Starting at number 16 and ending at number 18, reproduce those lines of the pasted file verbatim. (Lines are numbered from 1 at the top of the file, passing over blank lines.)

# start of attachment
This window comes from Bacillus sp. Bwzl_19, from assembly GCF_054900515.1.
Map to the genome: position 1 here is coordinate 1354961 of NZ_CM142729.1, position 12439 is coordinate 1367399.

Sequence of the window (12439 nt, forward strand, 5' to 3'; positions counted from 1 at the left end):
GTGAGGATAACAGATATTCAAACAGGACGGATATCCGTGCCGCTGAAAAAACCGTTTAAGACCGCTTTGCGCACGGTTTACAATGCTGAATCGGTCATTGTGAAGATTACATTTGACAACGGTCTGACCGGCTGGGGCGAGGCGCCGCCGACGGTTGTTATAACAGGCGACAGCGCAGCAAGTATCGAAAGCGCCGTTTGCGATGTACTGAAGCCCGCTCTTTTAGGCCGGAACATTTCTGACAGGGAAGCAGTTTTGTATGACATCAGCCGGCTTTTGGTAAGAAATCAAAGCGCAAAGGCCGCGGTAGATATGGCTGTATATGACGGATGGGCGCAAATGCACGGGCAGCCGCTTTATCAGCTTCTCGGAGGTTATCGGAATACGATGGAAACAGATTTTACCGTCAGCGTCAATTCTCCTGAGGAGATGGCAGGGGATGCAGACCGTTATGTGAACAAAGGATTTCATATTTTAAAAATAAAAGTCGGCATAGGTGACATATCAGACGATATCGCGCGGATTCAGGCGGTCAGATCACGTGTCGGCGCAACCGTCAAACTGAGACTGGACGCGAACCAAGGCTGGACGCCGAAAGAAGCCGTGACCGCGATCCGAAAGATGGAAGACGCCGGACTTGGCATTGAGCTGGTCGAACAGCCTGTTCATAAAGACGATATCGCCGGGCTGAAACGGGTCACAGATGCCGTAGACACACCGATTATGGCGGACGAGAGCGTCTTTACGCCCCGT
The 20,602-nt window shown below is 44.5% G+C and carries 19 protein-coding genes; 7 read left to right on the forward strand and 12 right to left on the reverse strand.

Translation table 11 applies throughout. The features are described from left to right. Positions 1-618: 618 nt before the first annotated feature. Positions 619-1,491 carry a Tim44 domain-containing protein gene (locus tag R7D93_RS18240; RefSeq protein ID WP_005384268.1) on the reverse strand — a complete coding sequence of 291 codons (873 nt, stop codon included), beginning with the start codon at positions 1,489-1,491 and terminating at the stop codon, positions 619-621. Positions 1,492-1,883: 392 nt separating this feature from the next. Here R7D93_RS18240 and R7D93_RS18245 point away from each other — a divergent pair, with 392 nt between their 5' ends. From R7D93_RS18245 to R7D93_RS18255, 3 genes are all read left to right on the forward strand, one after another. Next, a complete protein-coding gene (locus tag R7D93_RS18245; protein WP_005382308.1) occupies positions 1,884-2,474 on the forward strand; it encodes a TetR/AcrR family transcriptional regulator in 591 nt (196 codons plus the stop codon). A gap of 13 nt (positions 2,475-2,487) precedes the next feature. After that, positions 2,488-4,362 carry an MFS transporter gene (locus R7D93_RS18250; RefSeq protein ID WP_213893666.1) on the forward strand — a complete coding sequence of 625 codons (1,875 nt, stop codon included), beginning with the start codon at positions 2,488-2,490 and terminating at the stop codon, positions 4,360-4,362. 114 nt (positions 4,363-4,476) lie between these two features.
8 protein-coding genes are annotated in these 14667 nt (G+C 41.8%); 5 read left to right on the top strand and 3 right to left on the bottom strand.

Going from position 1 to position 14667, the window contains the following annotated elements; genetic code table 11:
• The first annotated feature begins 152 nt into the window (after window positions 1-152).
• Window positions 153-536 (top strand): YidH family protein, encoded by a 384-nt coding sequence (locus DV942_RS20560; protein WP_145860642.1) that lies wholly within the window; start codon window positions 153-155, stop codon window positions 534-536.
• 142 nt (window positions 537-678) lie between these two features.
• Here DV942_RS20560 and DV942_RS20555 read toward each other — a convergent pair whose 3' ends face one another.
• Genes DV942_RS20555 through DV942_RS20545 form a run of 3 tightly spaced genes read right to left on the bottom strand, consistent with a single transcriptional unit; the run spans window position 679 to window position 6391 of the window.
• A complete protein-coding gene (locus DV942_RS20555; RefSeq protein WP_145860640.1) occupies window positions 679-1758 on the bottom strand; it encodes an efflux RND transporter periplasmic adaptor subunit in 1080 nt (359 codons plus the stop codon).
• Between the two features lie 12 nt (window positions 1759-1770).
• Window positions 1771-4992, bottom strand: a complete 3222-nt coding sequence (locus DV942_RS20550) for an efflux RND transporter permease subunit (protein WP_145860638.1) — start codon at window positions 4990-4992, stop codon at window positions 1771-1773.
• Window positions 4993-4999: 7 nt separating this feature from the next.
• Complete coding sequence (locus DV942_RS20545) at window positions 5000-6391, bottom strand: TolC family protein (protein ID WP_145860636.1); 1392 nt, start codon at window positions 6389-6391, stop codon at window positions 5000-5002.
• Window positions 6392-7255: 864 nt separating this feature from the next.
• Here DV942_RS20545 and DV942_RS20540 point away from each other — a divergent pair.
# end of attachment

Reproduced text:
• Window positions 1771-4992, bottom strand: a complete 3222-nt coding sequence (locus DV942_RS20550) for an efflux RND transporter permease subunit (protein WP_145860638.1) — start codon at window positions 4990-4992, stop codon at window positions 1771-1773.
• Window positions 4993-4999: 7 nt separating this feature from the next.
• Complete coding sequence (locus DV942_RS20545) at window positions 5000-6391, bottom strand: TolC family protein (protein ID WP_145860636.1); 1392 nt, start codon at window positions 6389-6391, stop codon at window positions 5000-5002.